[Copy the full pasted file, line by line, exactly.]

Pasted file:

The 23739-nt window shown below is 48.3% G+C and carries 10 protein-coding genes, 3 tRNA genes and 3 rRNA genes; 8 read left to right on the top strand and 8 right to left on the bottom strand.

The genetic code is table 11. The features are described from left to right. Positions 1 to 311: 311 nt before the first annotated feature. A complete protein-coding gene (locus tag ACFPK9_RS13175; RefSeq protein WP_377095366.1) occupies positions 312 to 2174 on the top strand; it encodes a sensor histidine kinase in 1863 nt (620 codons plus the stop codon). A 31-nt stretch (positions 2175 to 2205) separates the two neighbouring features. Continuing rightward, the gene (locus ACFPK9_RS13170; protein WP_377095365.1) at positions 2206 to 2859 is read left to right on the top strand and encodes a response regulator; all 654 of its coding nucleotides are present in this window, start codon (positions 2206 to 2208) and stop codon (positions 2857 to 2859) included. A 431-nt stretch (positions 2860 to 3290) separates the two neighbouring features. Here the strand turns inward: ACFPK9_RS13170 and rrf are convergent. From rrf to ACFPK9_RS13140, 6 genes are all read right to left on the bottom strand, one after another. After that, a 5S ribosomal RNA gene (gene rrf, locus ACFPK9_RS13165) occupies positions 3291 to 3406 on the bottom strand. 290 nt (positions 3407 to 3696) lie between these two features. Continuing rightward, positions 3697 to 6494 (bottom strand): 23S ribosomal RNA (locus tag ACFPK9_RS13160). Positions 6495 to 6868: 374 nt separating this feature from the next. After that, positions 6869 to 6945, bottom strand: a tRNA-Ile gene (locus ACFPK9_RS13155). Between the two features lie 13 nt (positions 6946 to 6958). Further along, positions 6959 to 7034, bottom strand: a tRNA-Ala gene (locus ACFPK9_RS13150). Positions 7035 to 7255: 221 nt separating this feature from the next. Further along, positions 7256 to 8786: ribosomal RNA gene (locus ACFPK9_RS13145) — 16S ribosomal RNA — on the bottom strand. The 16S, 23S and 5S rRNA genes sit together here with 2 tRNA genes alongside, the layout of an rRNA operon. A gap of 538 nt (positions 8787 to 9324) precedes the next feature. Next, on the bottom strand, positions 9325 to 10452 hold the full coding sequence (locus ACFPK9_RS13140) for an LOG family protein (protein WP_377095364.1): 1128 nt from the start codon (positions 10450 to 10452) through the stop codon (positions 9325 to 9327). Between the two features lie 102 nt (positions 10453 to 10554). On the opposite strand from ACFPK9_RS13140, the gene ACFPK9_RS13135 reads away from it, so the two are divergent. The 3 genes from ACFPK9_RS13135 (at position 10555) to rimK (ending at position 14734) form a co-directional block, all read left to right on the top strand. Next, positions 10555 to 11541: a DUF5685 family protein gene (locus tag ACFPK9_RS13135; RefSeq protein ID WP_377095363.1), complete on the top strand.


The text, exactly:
The 23739-nt window shown below is 48.3% G+C and carries 10 protein-coding genes, 3 tRNA genes and 3 rRNA genes; 8 read left to right on the top strand and 8 right to left on the bottom strand.

The genetic code is table 11. The features are described from left to right. Positions 1 to 311: 311 nt before the first annotated feature. A complete protein-coding gene (locus tag ACFPK9_RS13175; RefSeq protein WP_377095366.1) occupies positions 312 to 2174 on the top strand; it encodes a sensor histidine kinase in 1863 nt (620 codons plus the stop codon). A 31-nt stretch (positions 2175 to 2205) separates the two neighbouring features. Continuing rightward, the gene (locus ACFPK9_RS13170; protein WP_377095365.1) at positions 2206 to 2859 is read left to right on the top strand and encodes a response regulator; all 654 of its coding nucleotides are present in this window, start codon (positions 2206 to 2208) and stop codon (positions 2857 to 2859) included. A 431-nt stretch (positions 2860 to 3290) separates the two neighbouring features. Here the strand turns inward: ACFPK9_RS13170 and rrf are convergent. From rrf to ACFPK9_RS13140, 6 genes are all read right to left on the bottom strand, one after another. After that, a 5S ribosomal RNA gene (gene rrf, locus ACFPK9_RS13165) occupies positions 3291 to 3406 on the bottom strand. 290 nt (positions 3407 to 3696) lie between these two features. Continuing rightward, positions 3697 to 6494 (bottom strand): 23S ribosomal RNA (locus tag ACFPK9_RS13160). Positions 6495 to 6868: 374 nt separating this feature from the next. After that, positions 6869 to 6945, bottom strand: a tRNA-Ile gene (locus ACFPK9_RS13155). Between the two features lie 13 nt (positions 6946 to 6958). Further along, positions 6959 to 7034, bottom strand: a tRNA-Ala gene (locus ACFPK9_RS13150). Positions 7035 to 7255: 221 nt separating this feature from the next. Further along, positions 7256 to 8786: ribosomal RNA gene (locus ACFPK9_RS13145) — 16S ribosomal RNA — on the bottom strand. The 16S, 23S and 5S rRNA genes sit together here with 2 tRNA genes alongside, the layout of an rRNA operon. A gap of 538 nt (positions 8787 to 9324) precedes the next feature. Next, on the bottom strand, positions 9325 to 10452 hold the full coding sequence (locus ACFPK9_RS13140) for an LOG family protein (protein WP_377095364.1): 1128 nt from the start codon (positions 10450 to 10452) through the stop codon (positions 9325 to 9327). Between the two features lie 102 nt (positions 10453 to 10554). On the opposite strand from ACFPK9_RS13140, the gene ACFPK9_RS13135 reads away from it, so the two are divergent. The 3 genes from ACFPK9_RS13135 (at position 10555) to rimK (ending at position 14734) form a co-directional block, all read left to right on the top strand. Next, positions 10555 to 11541: a DUF5685 family protein gene (locus tag ACFPK9_RS13135; RefSeq protein ID WP_377095363.1), complete on the top strand.